Ever listen to somebody describe a wine? They talk about it having "character" and "personality." To hear them tell it, wines are a lot like people. We've talked it over and came to a conclusion - they have it backwards. People are a lot like wines.
And to that end, Go Texan Wine goes on to describe your personality based on what type of wine you prefer. Do you like Merlot? There's a mystical side to you, slightly mischievous, but that only makes you the life of the party.
I'm difficult. I'm demanding. But oh, oh, oh, I am so worth it. What's your wine personality?
[via Cool Infographics]
As far back as I can remember there's always been a mystique around the Kennedy family. It's almost like if you bear the Kennedy name, you're destined for greatness. With the recent passing of Eunice Kennedy Shriver, Patterson Clark of The Washington Post maps out the famous family tree. The tree starts with the marriage of Joseph Patrick Kennedy and Rose Elizabeth Fitzgerald and branches out to current family members and what they do for a living.
David McCandless from Information is Beautiful plots the calories in popular beverages versus the amount of caffeine in them. At the bottom right of the plot are drinks low in calories and high in caffeine. At the opposite end, top left, are beverages of high calories and low in caffeine. Food items (on the left) and physical activity (on the right) provide context to the calories.
Map/Territory, by designer Timo Arnall, is a concept video of what it might be like to interact with a map embedded in real life - not just on a phone or on a computer screen. Imagine a world where a flick of the wrist draws up all the information you need in real time and space. Check out the 30-second clip below:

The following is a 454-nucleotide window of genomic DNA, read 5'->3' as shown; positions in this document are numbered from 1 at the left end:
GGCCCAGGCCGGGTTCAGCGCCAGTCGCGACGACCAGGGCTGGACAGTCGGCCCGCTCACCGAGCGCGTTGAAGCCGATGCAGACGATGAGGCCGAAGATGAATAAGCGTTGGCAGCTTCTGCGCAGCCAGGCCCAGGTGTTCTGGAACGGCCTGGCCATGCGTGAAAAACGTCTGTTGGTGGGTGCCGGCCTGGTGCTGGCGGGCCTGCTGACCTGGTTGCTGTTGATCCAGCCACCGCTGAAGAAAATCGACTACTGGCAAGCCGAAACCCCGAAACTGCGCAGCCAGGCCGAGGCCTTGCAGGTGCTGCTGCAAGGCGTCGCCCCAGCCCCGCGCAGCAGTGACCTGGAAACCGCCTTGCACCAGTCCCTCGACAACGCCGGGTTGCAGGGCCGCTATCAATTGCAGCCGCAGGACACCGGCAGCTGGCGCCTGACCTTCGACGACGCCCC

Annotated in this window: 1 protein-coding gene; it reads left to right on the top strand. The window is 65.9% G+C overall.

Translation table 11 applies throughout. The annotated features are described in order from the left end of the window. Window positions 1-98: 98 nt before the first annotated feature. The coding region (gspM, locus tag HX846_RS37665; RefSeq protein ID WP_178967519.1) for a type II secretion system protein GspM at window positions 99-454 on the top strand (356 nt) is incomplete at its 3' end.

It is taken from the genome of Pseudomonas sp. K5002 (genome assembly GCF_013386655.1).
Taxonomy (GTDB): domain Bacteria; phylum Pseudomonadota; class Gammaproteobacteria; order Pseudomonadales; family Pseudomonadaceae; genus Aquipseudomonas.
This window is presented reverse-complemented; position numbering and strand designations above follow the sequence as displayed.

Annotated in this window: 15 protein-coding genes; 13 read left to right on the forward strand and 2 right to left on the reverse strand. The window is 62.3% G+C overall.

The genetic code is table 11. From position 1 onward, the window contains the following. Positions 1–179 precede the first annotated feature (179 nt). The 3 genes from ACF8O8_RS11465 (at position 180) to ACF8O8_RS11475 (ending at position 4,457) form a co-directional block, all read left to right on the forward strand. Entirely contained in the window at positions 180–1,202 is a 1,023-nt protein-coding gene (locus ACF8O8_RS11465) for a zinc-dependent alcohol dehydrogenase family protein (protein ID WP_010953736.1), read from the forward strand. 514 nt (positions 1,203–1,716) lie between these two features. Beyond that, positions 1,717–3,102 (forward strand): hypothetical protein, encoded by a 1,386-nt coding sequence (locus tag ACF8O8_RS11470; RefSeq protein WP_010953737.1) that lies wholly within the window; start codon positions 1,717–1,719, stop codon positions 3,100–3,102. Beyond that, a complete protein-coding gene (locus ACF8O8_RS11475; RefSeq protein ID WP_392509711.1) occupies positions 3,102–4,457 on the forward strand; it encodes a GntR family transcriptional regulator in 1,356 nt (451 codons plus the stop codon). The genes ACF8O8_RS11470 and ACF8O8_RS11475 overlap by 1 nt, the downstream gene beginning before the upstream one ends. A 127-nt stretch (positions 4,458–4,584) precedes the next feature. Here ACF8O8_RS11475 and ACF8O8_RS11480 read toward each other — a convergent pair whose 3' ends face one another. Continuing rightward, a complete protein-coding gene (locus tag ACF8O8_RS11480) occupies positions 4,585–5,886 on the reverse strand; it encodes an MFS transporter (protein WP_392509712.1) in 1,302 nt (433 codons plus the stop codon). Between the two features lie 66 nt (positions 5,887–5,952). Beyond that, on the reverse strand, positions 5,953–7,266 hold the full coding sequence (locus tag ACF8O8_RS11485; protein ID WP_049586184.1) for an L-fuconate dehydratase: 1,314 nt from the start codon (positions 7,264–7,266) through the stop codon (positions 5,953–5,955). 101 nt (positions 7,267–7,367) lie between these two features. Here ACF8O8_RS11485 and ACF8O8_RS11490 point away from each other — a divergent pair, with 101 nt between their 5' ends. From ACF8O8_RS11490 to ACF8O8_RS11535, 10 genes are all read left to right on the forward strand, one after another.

I really love stuff like this. Stuff like Map/Territory, Bruce Branit's holographic world, Microsoft's vision for 2019, or even the Starship Enterprise is simply beautiful. It's fun to imagine what the future might be like.
Nevermind the how part. Technically speaking, I have no idea how Map/Territory would ever come to fruition, and I'm pretty sure Timo doesn't either, but who cares? While technical know-how is absolutely useful and completely necessary, sometimes you need imagination and creativity to push the boundaries of what's possible.
[via O'Reilly Radar]
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Greater Greater Washington maps rider flow for the DC Metro. As you might guess, the thicker the path, the greater the estimated number of riders in that given area.
As the author notes, the data collection process was an unscientific one, so it should be taken with a few grains of salt, but this makes me wonder. These types of subway maps seem to be getting fairly common, in both the static and interactive/animated variety - but the visualization always seems to come from estimates.
Have any metro systems released their full data? I am sure there are tons of data logs sitting somewhere, growing every time someone swipes their metro card or drops in a subway coin. And more importantly, are metro systems using these types of visualizations to figure out how to distribute trains at different times per day? Do they use something better?